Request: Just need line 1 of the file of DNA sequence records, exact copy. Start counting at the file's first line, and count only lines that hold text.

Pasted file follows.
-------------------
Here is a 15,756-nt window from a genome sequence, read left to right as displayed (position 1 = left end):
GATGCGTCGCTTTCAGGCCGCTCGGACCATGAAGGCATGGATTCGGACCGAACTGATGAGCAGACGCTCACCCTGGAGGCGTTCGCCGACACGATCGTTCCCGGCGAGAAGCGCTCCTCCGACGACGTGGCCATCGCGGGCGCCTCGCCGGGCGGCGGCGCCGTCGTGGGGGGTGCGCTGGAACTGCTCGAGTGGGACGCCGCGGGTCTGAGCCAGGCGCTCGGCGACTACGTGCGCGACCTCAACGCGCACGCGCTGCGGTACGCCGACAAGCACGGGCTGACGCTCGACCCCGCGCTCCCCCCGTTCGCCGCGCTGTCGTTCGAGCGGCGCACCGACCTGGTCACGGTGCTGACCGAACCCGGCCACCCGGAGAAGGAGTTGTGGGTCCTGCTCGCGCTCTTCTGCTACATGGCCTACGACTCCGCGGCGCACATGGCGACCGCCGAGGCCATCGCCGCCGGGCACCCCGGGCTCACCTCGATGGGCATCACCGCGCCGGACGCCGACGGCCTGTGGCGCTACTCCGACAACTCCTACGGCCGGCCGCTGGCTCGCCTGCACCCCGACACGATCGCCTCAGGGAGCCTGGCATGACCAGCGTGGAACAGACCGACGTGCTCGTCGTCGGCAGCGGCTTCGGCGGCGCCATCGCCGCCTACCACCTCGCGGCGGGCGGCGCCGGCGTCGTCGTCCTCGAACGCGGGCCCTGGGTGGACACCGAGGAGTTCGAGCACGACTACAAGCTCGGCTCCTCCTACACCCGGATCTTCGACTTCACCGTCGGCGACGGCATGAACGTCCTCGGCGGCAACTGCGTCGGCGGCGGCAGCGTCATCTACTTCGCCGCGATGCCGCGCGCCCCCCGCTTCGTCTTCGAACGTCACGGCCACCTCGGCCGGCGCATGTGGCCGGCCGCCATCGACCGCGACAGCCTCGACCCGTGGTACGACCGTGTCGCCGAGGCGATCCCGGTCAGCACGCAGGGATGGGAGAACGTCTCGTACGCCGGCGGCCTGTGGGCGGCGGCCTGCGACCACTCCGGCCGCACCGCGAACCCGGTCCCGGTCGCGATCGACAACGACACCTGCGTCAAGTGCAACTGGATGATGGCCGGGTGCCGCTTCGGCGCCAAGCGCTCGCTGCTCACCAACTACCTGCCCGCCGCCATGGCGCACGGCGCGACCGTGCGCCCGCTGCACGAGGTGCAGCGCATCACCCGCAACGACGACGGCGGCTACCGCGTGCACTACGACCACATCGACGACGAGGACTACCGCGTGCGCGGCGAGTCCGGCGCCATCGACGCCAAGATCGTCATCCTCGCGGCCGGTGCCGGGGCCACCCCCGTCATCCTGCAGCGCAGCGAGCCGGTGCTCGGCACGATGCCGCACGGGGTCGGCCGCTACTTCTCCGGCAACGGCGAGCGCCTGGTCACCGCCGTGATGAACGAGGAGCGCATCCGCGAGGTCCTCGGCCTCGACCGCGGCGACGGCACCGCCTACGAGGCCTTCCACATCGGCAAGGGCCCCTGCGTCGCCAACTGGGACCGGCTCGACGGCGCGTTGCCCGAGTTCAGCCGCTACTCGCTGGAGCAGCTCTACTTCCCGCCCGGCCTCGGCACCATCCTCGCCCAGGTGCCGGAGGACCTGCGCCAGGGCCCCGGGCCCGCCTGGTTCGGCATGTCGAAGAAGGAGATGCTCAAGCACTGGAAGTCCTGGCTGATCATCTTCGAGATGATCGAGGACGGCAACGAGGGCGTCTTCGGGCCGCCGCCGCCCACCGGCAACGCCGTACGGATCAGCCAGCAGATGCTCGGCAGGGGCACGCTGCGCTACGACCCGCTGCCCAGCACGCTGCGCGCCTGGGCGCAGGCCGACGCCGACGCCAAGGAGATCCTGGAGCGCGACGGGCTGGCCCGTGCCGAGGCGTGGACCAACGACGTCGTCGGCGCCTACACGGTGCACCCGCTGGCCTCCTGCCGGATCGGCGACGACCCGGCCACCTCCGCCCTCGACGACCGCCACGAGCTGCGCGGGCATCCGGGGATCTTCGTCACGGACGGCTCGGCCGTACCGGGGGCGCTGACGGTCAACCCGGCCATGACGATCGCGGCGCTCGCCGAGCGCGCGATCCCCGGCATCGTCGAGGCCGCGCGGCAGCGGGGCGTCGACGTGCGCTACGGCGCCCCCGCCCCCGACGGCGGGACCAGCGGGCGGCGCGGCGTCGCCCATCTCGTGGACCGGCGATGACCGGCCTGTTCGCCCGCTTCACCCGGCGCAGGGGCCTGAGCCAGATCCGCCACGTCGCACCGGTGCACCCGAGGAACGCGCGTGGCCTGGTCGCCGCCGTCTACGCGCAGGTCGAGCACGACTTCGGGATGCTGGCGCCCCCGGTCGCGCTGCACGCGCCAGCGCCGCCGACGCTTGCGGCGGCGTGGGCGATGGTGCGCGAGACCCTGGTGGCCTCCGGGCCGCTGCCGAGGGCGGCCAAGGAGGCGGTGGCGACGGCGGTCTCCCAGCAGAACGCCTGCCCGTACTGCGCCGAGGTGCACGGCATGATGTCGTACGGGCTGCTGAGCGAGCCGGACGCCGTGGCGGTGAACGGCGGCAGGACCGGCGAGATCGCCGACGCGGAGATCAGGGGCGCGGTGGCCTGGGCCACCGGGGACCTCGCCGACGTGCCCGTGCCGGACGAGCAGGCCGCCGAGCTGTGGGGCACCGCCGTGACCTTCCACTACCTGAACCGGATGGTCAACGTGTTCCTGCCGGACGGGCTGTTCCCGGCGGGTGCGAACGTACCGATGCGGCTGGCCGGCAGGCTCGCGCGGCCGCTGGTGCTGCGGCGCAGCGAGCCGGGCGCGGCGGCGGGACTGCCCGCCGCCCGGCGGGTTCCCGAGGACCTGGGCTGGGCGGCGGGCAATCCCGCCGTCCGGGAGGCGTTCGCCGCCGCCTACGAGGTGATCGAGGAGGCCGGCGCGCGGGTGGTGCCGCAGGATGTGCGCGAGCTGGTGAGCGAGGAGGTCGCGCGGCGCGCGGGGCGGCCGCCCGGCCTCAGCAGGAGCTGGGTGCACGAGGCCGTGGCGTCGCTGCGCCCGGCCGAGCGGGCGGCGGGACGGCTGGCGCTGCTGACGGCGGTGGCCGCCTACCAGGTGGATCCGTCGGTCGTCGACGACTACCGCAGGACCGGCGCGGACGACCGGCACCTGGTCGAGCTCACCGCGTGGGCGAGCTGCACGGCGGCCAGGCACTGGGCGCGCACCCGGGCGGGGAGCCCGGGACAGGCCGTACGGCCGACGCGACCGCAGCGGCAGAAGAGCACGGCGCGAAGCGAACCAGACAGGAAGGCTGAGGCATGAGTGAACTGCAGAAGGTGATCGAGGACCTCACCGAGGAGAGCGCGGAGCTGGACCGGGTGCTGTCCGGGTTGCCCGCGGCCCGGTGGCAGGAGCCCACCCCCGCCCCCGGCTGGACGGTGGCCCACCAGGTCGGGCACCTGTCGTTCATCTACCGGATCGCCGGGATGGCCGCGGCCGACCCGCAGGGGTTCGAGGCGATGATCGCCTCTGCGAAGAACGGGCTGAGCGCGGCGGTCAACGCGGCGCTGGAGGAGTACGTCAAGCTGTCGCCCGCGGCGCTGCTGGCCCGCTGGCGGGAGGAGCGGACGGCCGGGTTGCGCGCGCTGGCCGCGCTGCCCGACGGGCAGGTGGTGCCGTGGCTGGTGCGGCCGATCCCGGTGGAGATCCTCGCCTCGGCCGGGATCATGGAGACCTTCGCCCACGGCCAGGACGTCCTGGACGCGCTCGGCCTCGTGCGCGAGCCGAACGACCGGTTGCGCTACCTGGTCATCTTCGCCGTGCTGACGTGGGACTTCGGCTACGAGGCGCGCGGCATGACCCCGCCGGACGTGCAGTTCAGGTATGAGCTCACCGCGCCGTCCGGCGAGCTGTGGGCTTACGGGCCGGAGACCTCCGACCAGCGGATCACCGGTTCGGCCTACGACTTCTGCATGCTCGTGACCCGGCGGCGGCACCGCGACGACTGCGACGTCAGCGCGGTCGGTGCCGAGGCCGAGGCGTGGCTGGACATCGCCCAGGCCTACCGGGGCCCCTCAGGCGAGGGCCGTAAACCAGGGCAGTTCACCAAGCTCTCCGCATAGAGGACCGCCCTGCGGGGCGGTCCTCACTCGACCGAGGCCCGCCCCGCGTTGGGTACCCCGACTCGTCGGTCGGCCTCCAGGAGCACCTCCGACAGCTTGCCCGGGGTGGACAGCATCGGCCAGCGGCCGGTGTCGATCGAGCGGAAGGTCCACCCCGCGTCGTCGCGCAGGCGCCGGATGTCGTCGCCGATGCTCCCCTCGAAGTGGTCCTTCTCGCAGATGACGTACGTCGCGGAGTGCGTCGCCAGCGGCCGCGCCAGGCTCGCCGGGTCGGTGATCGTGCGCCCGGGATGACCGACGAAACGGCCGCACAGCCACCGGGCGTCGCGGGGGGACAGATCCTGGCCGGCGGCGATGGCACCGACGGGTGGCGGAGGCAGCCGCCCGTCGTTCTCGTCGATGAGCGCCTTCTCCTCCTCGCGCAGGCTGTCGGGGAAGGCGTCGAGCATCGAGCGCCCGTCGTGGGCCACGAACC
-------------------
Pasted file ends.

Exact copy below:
Here is a 15,756-nt window from a genome sequence, read left to right as displayed (position 1 = left end):